William Dart previews some glittering attractions in next year's world of music
One could feel a sense of civic and cultural pride emanating from the Town Hall stage when the Auckland Philharmonia Orchestra launched its 2012 season.
It was a night of classy show-and-tell. Christopher Seaman conducted the orchestra in tastings of treats to come; video clips took us south of Penrose for the APO's innovative Sistema Aotearoa programme.
The 2012 APN News & Media Premier Series may have some Brahms, Schumann and Tchaikovsky in the "symphony slot" but there is also Scriabin and Roussel.
Music director Eckehard Stier rounds off the 12 concerts with the New Zealand premiere of Messiaen's L'Ascension introducing Mahler's Fifth Symphony.
American soprano Deborah Voigt, singing Strauss and Wagner, features in July's Diva concert; top-line string men Anthony Marwood (violin) and Maxim Rysanov (viola) bring concertos by the Latvian Peteris Vasks and Alfred Schnittke.
This orchestra has always folded the contemporary into the classic. The main series offers music by Englishman Thomas Ades as well as a commission from the APO's new resident composer, Jack Body.
In May, Ross Harris follows his four symphonies commissioned and premiered by the orchestra with a new Cello Concerto, played by Li-Wei Qin.
The APO's shorter Great Classics series may favour the 19th century, but audience incentives include Roy Goodman conducting Beethoven's Fifth and prime soloists such as pianist Piers Lane and violinist Feng Ning.
The orchestra's annual Splendour series focuses on America, with a brief inclusive enough to accommodate Dvorak's New World Symphony. Watch out for John Corigliano's First Symphony, an "epitaph without words" for a generation felled by Aids, and Scottish percussionist Evelyn Glennie playing Christopher Rouse's Der Gerettete Alberich.
Special presentations include Verdi's Nabucco as Westpac Opera in Concert, Bach's B minor Mass as the 2012 Choral Masterpiece and a Latin Fiesta rescuing Piazzolla from the Land of the Encore. And for something completely different ... May's Remix the Orchestra celebrates five years of working with South Auckland hip-hop artists.
The images that linger from the APO's publicity booklet are Adrian Malloch's photographs of audiences in thrall.
The New Zealand Symphony Orchestra again promotes its upcoming season with kitschy tableaux from Fantasyland.
Concerts are grouped around these silly scenes, from "The High Seas" to "The Board Walk", even if water is nowhere to be seen in Stravinsky's Firebird and Beethoven and Mahler's Seventh Symphonies have little to do with culture clash on the board walk.
Name soloists include Lynn Harrell, returning with Elgar's Cello Concerto 10 years after Annie Goldson filmed it on his last visit, and pianist Stephen Hough bringing us another of his dashing Saint-Saens concertos.
A new name to watch out for is Canadian soprano Measha Brueggergosman singing Mahler and Chausson.
Spectacle is guaranteed when David Zinman conducts Strauss' Alpine Symphony in May and Simone Young the Bruckner Fifth two months later.
Some New Zealand music gets to nestle alongside Beethoven and Mahler - Ross Harris' song-cycle The Floating Bride, The Crimson Village is paired with the chintzy chinoiserie of the Yellow River Concerto to celebrate Chinese New Year and, in April, Pietari Inkinen graduates from Lilburn's Aotearoa Overture to the composer's Third Symphony.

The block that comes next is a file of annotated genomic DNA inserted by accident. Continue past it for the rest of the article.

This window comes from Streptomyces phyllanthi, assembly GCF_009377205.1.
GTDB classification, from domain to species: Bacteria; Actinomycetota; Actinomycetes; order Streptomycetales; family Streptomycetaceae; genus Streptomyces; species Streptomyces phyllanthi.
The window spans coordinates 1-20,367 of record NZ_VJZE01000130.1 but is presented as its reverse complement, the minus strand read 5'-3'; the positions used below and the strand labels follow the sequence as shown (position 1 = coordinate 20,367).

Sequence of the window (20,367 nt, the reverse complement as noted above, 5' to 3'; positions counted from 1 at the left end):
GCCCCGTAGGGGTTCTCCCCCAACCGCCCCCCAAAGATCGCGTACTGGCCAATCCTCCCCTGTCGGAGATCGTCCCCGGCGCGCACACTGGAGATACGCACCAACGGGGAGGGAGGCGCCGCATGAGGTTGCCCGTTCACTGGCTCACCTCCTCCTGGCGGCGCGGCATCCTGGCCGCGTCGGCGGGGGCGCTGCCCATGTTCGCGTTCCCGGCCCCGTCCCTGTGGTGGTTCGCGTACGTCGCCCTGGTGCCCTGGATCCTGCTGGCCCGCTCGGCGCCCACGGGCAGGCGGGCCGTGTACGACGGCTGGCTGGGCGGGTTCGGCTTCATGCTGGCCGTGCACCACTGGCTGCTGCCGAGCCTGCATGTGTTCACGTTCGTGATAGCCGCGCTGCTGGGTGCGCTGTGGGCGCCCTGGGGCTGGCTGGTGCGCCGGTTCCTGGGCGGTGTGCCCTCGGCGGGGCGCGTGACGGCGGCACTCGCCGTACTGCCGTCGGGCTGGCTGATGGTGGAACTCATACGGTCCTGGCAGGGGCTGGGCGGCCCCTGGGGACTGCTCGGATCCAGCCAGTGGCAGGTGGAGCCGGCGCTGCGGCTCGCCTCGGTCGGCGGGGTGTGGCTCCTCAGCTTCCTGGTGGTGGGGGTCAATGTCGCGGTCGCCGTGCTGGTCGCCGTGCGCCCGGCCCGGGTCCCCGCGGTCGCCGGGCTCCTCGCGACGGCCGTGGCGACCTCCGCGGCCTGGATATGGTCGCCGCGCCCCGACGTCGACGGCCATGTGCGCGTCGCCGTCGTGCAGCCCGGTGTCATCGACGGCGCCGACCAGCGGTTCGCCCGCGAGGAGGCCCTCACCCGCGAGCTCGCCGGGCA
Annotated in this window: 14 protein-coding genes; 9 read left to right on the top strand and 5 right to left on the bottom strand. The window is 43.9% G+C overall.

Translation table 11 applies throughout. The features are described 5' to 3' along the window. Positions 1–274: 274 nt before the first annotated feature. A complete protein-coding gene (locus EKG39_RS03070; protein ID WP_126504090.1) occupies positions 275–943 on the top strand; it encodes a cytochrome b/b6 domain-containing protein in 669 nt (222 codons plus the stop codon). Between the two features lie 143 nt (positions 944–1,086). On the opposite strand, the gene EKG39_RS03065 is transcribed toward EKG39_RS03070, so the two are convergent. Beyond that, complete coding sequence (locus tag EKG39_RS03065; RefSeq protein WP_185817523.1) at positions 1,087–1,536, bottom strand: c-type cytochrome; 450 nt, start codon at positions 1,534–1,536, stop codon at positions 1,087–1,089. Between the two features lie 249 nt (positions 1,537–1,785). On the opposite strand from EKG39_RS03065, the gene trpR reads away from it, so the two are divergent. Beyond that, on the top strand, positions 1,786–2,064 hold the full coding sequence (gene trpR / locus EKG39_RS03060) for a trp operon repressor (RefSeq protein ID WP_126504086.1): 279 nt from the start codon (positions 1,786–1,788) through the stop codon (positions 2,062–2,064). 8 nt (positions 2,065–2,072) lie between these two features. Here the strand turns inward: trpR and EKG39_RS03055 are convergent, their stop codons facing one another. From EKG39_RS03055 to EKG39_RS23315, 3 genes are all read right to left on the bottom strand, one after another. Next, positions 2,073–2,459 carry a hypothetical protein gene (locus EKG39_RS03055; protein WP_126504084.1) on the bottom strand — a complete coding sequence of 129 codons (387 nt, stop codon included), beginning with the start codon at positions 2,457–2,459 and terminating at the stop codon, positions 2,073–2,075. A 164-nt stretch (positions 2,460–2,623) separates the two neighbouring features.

Next year's Made in New Zealand selection lives up to its Wonderland title with a new Concerto for String Quartet by Lyell Cresswell, Chris Cree Brown's Celestial Bodies and mezzo Helen Medlyn in Gillian Whitehead's Alice.
The NZSO follows up the APO's Das Rheingold this year with a no-expenses-spared concert performance of Die Walkure which promises a Valhalla of stars headed by Simon O'Neill in a night "full of love, infidelity, abandonment and incest" - a scenario not quite done justice in a spread of bodacious babes from the orchestra as fantasical Valkyries atop snarling wolves.
NBR New Zealand Opera's glowing achievement for next year is a homegrown opera, even if Aucklanders will have to travel to Wellington's International Arts Festival to see Jenny McLeod's Hohepa.
This story of a Maori-Pakeha friendship set against the Land Wars should be well worth the trip, with the charismatic Phillip Rhodes in the title role and the redoubtable Martin Snell as Governor Grey.
June's Rigoletto seems a safe choice, too soon after the company's 2004 production, although Warwick Fyfe's malevolent Tonio in this year's Pagliacci suggests he'll be a scene-stealer in the title role.
September's The Bartered Bride, sung in English, promises some lively comic theatre from a cast including Anna Leese, Andrew Glover and Conal Coad.
Chamber Music New Zealand continues to provide for those who prefer the more intimate musical experience, starting the year with the legendary I Musici.
The Takacs and Enso quartets are the main overseas artists, both with programmes that will have many considering a trip to Hamilton to complement the Auckland concert.
CMNZ has always looked after the local at every level, from its secondary school competition through to its touring roster. This year, soprano Madeleine Pierard's recital programme includes Berg's Seven Early Songs and pianist Michael Houstoun is offering Beethoven's mighty Diabelli Variations as a solo turn, as well as touring with Sergey Malov, winner of this year's Michael Hill International Violin Competition.